Following on from our suspicion that younger visitors to business exhibitions could be being ignored, we sent Guy off again to a second exhibition. This time, one aimed at a fairly young audience of sports clubs, where his age may not be a contributory factor to him being ignored.
It was a less busy show and on average people greeted him in less than 3 seconds, which I’m sure you’ll agree is pretty good. These exhibitors get a big thumbs up from us.
But, what he was quite surprised at finding was that three out of 25 exhibitors that he visited completely blanked him. Not even a whisper of a greeting. So, he upped the ante to show them he was a ‘real’ potential lead. He thumbed through leaflets on their stands, showed all the signs of interest – including the nod of interest and a casual grin that you’d expect to see in a potential lead to say “hello, talk to me”. Still no contact.
The exhibitors were stood (or in some instances sat), well aware of his presence but scrolling through their phones, completely oblivious to the fact that by ignoring him they’ve shown themselves as bad exhibitors.
Ignore visitors at your peril
To ignore anybody at an exhibition seems futile. The aim of exhibiting should be to drive brand awareness, sales, launch a new product and generally get people excited about what you do. With a short amount of time to get your message across to potentially thousands of passers-by it’s not just your stand that has to look visually appealing.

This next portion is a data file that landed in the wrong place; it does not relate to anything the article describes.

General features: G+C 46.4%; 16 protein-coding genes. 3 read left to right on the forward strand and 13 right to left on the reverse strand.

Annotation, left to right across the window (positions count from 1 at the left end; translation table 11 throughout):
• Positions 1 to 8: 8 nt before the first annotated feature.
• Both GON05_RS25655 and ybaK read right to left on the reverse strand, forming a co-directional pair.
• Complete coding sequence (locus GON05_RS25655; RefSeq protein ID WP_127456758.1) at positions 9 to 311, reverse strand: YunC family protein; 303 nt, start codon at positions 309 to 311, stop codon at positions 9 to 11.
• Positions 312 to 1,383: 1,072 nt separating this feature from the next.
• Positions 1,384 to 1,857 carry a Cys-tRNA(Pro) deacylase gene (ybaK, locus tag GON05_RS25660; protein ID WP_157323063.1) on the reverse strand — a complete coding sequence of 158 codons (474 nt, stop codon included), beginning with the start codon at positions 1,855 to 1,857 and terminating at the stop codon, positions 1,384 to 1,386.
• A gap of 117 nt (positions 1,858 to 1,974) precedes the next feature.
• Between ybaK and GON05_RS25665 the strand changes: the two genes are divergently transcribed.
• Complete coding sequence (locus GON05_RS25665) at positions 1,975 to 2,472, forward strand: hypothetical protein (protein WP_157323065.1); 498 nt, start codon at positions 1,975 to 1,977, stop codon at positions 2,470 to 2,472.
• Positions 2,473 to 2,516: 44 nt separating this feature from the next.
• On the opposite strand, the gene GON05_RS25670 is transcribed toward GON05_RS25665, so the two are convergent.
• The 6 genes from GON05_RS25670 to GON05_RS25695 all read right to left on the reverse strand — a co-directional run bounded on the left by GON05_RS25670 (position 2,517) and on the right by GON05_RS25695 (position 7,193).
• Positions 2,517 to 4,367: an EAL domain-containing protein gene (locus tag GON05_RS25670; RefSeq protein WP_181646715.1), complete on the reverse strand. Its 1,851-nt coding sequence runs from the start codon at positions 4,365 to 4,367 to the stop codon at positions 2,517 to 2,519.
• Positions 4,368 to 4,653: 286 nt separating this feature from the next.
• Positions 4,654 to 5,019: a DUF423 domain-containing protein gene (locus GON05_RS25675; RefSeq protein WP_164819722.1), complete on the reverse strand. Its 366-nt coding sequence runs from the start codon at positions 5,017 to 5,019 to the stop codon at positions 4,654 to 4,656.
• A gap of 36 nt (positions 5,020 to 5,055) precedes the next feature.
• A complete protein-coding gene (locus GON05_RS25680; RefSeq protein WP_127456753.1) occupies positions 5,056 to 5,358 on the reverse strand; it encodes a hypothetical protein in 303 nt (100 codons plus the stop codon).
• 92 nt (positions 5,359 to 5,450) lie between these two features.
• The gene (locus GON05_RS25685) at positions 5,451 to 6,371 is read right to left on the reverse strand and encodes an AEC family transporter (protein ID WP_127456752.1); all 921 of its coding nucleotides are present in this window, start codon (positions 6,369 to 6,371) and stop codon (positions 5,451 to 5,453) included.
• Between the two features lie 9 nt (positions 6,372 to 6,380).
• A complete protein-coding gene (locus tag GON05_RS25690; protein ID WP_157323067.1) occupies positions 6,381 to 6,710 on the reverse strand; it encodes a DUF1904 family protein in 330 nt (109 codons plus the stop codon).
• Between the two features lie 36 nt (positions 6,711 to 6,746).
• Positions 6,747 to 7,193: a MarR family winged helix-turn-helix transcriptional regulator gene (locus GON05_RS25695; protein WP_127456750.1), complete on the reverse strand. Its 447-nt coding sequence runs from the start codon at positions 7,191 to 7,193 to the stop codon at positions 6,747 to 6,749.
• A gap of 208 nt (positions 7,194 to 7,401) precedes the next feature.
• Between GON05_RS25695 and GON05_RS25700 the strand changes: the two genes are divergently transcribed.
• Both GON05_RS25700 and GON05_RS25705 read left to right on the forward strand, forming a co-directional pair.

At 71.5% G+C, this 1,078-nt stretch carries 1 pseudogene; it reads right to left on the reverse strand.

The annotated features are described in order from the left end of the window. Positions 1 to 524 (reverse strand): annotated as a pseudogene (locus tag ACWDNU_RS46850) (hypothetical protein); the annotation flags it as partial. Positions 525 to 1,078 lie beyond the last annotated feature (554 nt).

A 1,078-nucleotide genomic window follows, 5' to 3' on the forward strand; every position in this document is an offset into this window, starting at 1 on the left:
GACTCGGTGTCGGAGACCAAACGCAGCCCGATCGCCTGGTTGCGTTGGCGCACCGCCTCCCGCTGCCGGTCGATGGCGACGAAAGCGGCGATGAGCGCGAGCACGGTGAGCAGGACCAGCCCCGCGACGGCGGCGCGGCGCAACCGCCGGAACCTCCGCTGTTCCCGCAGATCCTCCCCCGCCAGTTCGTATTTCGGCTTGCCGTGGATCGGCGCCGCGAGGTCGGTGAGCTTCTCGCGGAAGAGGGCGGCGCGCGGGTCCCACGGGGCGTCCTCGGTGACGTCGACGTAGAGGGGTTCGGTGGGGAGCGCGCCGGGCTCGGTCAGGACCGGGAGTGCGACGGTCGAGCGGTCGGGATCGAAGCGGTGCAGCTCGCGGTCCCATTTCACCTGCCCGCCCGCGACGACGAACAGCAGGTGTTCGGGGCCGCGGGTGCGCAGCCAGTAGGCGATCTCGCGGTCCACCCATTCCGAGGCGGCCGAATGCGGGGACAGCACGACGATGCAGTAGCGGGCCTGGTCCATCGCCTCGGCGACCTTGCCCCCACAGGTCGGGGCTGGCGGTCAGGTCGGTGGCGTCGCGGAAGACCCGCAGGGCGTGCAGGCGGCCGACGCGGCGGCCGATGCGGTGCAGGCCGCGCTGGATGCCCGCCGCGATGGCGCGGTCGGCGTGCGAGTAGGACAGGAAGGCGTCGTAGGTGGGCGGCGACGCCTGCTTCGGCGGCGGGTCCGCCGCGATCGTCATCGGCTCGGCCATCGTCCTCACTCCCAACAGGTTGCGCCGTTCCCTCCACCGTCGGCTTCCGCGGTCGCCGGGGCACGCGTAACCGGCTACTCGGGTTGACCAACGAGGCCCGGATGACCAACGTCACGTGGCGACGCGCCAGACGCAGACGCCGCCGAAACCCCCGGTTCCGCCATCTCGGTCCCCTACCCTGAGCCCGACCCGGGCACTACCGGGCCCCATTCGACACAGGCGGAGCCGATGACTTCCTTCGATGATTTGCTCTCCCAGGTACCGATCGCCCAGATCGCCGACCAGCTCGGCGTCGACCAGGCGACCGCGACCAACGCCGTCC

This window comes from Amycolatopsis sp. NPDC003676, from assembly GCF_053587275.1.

You are your brand when you’re on your stand. As such, your actions – both good and bad – are a direct reflection on your products and services.
By standing on your exhibition stand (or indeed in some instances to sit on it) and ignore potential customers, regardless of their age, you’re telling passers-by that you don’t care about them. You don’t need their business. So what would any self-respecting visitor do?
They’d look to your competitors. Your brand is now no longer in the run in for that person’s, and their company's, business.
It’s such a waste of potential and it doesn’t need to be that way.
Bad exhibiting practice
We know from previous research that 63% of exhibitors do not follow exhibiting advice and best practice. From 44% of people using mobile phones while on an exhibition stand, to 71% of people not measuring ROI, the results were astounding.
Mixed with the above, our findings from a visitor’s perspective of being ignored as a consequence of exhibitors not following best practice could result in serious consequences for exhibitors.
What may seem like a simple thought of “we’re not busy so I’ll check my phone or rest my feet”, may actually result in a loss of sales and reputation.
What could have been a positive experience and an opportunity to grow a new relationship, could have been shattered.
So, we’d always suggest brushing up on best practice before your event – making sure that mobiles are banned, greeting passers-by with at least a smile etc. Speak to your exhibiting team about expectations to make sure that everybody is performing at their best and knows the do’s and don’ts of the exhibition floor.